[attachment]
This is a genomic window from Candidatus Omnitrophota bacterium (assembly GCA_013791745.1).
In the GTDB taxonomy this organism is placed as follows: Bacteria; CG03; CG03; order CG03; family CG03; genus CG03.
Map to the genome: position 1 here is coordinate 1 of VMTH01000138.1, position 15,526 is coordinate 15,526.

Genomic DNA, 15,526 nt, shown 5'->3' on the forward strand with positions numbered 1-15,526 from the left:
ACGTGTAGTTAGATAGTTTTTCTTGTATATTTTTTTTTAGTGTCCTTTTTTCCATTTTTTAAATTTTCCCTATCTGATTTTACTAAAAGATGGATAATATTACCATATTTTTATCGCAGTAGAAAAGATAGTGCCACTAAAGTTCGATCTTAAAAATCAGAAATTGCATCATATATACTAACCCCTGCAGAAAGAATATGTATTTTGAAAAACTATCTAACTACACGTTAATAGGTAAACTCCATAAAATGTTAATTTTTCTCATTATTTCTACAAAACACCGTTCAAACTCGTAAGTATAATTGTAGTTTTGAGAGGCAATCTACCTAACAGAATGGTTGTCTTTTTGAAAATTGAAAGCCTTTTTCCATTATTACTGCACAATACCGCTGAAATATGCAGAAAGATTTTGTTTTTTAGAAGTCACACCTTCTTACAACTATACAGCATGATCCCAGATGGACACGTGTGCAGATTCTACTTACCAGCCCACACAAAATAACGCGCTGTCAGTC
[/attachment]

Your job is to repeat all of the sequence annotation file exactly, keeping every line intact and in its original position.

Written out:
This is a genomic window from Candidatus Omnitrophota bacterium (assembly GCA_013791745.1).
In the GTDB taxonomy this organism is placed as follows: Bacteria; CG03; CG03; order CG03; family CG03; genus CG03.
Map to the genome: position 1 here is coordinate 1 of VMTH01000138.1, position 15,526 is coordinate 15,526.

Genomic DNA, 15,526 nt, shown 5'->3' on the forward strand with positions numbered 1-15,526 from the left:
ACGTGTAGTTAGATAGTTTTTCTTGTATATTTTTTTTTAGTGTCCTTTTTTCCATTTTTTAAATTTTCCCTATCTGATTTTACTAAAAGATGGATAATATTACCATATTTTTATCGCAGTAGAAAAGATAGTGCCACTAAAGTTCGATCTTAAAAATCAGAAATTGCATCATATATACTAACCCCTGCAGAAAGAATATGTATTTTGAAAAACTATCTAACTACACGTTAATAGGTAAACTCCATAAAATGTTAATTTTTCTCATTATTTCTACAAAACACCGTTCAAACTCGTAAGTATAATTGTAGTTTTGAGAGGCAATCTACCTAACAGAATGGTTGTCTTTTTGAAAATTGAAAGCCTTTTTCCATTATTACTGCACAATACCGCTGAAATATGCAGAAAGATTTTGTTTTTTAGAAGTCACACCTTCTTACAACTATACAGCATGATCCCAGATGGACACGTGTGCAGATTCTACTTACCAGCCCACACAAAATAACGCGCTGTCAGTC